I personally think addictions start in the imprint/socialisation period, a child/teen see's their parents or other peers drinking, smoking, and unconscious mind logs this as something that in someway benefits them, I have no doubt anxiety can be a contributing factor, and reducing anxiety may well reduce the need for a prop, I personally quit drinking for the sole reason it doesn't benefit me and damages the body, I used a swish pattern and swapped drink for something else the effect was almost immediate, now if I look at a bottle of scotch or beer it repulses me. I have had my share of anxiety and stress since but never been tempted to go back to the old prop.

Hi Eric,
I believe you are somewhat correct about the childhood imprinting. Yet, I don't believe that is the most significant factor. In America, most people smoked in the 1950's. Many, including me, saw their parents smoke. Yet, I nor my brother ever picked up a cigarette. And, in recent years less than 20% of Americans smoke. I just don't believe we would have had that level of stop smoking success if the key factors were childhood role models. In every generation smoking would grow and grow. More children would see parents smoking and then their children would see them smoke and mimic them.

What you have described in your personal experience is EXACTLY what I found happens in short-term aversion therapy! I use the analogy of a stream. You can dam it up, but the water will find a way to keep flowing. You have stopped your use of alcohol, but since the CAUSE was never addressed, your anxiety continues and probably is evident in other aspects of your life. For example, I have had clients who stopped smoking in one hypnosis session (with someone else) who never had a weight problem before and for the next few decades then had a weight problem!

I suggest you find a hypnotherapist who will over time discover and address the cause of your anxiety and help you heal it. In my experience, the benefits can begin very quickly, but I always recommend repeated (each different) sessions to provide a permanent solution. In most people, anxiety/insomnia are not difficult to heal, if the hypnotherapy is done properly.

Daniel Oromaner
Inner Power Hypnosis & Coaching
Tempe Arizona

Daniel Oromaner, MBA, CCHt
@daniel-oromaner-mba-ccht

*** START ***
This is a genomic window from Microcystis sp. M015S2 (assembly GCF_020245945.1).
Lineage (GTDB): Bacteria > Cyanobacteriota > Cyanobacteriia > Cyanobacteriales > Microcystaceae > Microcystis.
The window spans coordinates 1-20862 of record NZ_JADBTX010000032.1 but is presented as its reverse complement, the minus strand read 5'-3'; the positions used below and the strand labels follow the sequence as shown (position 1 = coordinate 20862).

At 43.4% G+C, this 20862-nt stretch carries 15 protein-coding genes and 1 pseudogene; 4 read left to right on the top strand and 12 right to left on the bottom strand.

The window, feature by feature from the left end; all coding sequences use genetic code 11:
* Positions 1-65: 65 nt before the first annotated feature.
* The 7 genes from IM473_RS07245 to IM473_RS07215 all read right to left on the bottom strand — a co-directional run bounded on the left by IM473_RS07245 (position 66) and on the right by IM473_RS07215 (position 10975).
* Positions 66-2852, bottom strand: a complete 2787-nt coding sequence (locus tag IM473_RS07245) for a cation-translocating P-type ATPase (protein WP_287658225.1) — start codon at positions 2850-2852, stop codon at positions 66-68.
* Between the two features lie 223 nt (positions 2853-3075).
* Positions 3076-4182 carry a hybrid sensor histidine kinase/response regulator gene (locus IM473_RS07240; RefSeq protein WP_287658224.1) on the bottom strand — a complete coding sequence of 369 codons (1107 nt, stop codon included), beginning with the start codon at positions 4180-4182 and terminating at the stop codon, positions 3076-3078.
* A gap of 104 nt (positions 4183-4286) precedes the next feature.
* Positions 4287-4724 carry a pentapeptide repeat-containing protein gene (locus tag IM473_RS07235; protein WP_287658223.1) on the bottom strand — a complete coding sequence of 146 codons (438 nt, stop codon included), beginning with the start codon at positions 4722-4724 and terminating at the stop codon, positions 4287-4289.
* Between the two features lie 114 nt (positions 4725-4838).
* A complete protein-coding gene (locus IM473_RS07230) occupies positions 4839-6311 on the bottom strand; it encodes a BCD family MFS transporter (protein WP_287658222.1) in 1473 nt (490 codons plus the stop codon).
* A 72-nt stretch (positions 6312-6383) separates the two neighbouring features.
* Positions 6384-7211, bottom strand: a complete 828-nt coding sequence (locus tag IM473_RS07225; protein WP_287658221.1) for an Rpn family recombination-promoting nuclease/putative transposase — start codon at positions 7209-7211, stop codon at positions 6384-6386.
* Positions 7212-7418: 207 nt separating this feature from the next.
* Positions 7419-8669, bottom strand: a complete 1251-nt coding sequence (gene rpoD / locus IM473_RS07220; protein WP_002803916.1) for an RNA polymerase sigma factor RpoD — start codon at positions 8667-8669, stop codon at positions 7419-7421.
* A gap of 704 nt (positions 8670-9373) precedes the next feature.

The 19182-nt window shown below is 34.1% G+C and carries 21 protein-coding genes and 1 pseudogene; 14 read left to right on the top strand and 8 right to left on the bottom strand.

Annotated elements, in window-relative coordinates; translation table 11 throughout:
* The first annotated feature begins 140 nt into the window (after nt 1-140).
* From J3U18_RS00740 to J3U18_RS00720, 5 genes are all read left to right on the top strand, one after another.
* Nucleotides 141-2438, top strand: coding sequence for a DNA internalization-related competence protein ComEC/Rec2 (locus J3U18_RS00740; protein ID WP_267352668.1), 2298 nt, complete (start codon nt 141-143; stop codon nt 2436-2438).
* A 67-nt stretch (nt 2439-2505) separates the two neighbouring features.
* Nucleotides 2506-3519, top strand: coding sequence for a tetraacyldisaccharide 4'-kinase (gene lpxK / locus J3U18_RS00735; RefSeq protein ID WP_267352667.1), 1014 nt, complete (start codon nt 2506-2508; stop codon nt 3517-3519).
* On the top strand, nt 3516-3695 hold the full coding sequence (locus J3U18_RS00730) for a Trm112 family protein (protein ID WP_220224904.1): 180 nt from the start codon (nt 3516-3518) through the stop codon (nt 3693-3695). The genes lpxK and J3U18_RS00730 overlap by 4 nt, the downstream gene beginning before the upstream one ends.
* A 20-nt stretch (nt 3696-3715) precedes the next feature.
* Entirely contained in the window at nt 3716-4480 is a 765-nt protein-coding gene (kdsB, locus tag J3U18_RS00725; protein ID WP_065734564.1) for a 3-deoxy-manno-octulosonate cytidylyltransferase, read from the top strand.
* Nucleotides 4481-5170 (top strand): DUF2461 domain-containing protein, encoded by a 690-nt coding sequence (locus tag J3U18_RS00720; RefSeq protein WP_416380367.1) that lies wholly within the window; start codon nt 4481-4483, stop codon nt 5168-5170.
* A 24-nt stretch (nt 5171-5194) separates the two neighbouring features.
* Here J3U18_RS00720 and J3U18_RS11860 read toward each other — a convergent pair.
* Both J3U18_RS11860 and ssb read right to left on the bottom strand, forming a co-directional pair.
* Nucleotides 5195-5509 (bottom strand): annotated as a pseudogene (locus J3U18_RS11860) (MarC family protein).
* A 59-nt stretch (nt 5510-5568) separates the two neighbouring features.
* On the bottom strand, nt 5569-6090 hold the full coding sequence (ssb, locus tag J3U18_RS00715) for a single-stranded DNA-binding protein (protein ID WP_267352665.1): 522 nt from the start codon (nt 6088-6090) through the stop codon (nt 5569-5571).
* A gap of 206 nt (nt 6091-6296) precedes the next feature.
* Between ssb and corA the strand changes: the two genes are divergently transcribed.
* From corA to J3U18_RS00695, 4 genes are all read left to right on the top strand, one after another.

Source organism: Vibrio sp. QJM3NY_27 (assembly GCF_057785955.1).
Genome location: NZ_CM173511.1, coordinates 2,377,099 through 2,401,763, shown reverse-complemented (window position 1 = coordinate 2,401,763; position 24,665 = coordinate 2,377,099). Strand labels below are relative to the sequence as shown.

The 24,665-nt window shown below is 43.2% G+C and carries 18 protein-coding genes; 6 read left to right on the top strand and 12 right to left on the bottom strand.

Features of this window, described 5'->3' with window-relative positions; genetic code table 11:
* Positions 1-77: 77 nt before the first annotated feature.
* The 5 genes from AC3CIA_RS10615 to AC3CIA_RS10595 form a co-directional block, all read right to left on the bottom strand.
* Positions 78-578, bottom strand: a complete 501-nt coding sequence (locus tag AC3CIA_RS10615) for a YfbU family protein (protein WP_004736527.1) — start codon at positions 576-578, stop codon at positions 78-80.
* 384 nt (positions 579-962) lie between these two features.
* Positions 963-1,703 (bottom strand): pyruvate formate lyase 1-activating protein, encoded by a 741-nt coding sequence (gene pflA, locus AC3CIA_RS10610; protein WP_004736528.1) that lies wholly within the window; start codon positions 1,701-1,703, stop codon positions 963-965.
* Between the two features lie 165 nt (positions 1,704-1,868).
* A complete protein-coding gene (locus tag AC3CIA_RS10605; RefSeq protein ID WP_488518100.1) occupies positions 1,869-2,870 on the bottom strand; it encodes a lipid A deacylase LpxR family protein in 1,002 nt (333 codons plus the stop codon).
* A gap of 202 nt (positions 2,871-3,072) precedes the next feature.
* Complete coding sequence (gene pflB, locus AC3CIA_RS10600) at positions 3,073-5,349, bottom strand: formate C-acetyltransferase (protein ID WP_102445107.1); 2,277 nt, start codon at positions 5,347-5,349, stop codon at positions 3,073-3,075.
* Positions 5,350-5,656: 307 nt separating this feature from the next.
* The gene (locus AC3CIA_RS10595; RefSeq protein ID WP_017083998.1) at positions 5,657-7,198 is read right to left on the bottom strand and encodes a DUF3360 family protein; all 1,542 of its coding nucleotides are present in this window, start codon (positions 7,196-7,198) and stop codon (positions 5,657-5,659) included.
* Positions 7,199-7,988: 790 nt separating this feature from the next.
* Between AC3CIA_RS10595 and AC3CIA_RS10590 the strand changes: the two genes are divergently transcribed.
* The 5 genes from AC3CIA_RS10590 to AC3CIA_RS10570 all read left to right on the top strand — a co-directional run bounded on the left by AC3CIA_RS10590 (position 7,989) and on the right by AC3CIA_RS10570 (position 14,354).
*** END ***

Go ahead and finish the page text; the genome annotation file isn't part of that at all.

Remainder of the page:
09/15/17 12:21:43PM

46 posts

Hi Scott,

I think it is a good thing when hypnotherapists get involved in addiction services. Multi-disciplinary approaches are fine! However, I believe hypnosis needs to be a key component. Without it, we have the terrible track record of most rehab facilities worldwide (10% success rate). Yet, I am concerned about this paragraph from your post:

I think three of the pillars of successful addiction treatment are the removing the client  from their current environment and providing support in the way of substituting, not simply removing things and of course treating any underlying conditions.

IF the root cause is discovered and healed, and as I said, it is most often anxiety, the "current environment" and "substituting" are less important. I do note that you added "treating any underlying conditions," but was that an afterthought? You might be interested to know that after treating their anxiety (usually) I have had smokers continue with their friends who all smoked, drinkers continue going to bars and daily marijuana smokers continue with their pothead friends! They never "relapsed!" When the healing is done fully and properly, they are not tempted. And, over time, they will probably find new friends of their own volition.

It is true that I have not worked with those who were injecting heroin, and probably going back to a heroin den wouldn't be a good idea, but I found the most important thing in terms of permanently ending destructive habits/addictions is the work in the subconscious mind. Eliminate the cause and you eliminate the problem.

Daniel Oromaner
Inner Power Hypnosis & Coaching
Tempe, Arizona